Tuesday, 19 June 2012
Black over Bill's Mothers
I came across this on the BBC news website today
It starts - "If the Inuit apocryphally have 50 words for snow, why don't British people have 50 words for rain..."
"None of us - with the possible exception of Taylor and his fellow meteorologists - knows exactly what the weather will be doing when the Olympics opening ceremony finally gets under way next month. But when that fake cloud splutters into life and rain begins to fall on the green and pleasant land below, it's a pleasure to think that all over the UK, families will have a rich and varied vocabulary to call on when it comes to describing it.
Here are the terms they list. I've not heard many and I know there are many more perhaps you know others? This is a list that could replace the Beaufort Scale.
1. Not Raining
Outdoor furniture is erected cautiously in gardens and on balconies. Light to moderate rummaging takes places in rucksacks for cagoules and pac-a-macs.
Women on way to hairdressing appointments proceed apprehensively without umbrellas.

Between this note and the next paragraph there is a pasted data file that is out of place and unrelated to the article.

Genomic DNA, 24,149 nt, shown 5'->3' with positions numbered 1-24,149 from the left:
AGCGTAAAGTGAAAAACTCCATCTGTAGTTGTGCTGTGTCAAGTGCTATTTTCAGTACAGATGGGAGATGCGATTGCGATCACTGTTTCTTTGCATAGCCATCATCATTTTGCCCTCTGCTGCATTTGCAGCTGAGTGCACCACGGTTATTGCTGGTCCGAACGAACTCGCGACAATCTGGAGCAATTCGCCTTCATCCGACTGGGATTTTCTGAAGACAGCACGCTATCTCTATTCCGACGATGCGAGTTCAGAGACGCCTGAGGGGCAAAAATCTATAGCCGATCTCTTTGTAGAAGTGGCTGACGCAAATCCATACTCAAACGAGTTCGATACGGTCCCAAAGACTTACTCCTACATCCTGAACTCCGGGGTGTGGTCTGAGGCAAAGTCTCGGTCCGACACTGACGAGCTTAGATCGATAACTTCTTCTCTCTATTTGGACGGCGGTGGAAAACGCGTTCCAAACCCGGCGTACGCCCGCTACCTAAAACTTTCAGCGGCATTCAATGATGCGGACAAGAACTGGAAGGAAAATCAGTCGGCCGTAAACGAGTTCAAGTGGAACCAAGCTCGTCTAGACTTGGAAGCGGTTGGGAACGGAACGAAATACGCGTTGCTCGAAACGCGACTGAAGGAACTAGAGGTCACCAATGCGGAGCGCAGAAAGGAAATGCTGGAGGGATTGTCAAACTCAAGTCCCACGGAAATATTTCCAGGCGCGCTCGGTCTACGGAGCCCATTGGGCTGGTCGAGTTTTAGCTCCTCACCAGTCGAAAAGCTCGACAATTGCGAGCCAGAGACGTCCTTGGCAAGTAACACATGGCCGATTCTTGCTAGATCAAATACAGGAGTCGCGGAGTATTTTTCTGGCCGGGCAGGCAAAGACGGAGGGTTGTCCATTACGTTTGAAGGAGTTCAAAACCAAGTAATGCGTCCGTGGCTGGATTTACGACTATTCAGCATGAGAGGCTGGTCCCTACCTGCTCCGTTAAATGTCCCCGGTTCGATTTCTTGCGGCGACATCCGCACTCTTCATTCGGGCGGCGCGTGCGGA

Overseas players on county cricket teams are surprised to discover that they're required to continue playing.
4. Woodfiddly Rain
Outdoor furniture is brought back indoors. Lips are pursed.
Aggressive hawkers selling fold-up umbrellas appear outside railway stations and shopping centres. Women on way back from hairdressers form impatient queue.
6. Tippling Down
Garden furniture is returned to garden centres in hope of getting money back.
7. Luttering Down
Fingers drummed on indoor furniture. Eyes rolled. Tuts tutted
8. Plothering Down
Irritating displays of supposedly barbecue-friendly foods are removed from the entrance areas of supermarkets.
9. Pishpotikle Weather
Rain intensifies.Women with newly done hair find aggressive hawkers have disappeared when they take defective umbrellas back in search of a refund.
10. Raining Like a Cow Relieving Itself
Cows relieve themselves.
11. Raining Stair-rods
Any garden furniture not taken indoors floats away. Reporters on 24-hour news channels began using words torrential and holding their hands out with their palms upturned.
12. Siling Down
Hardy British holidaymakers are finally driven from beach at Herne Bay. Garden furniture begins appearing on eBay. Water companies introduce hosepipe bans, pointing to dry spell five years ago.
So how about
its Pipmly Sissing down
Its raining pissistantly
Pisitively Possing Down
And if its windy too its Sqwirly wet
And final word from Spike Milligan
"The sky is full of holes... that's where the rain gets in.
The holes are very small - and that's why rain is thin"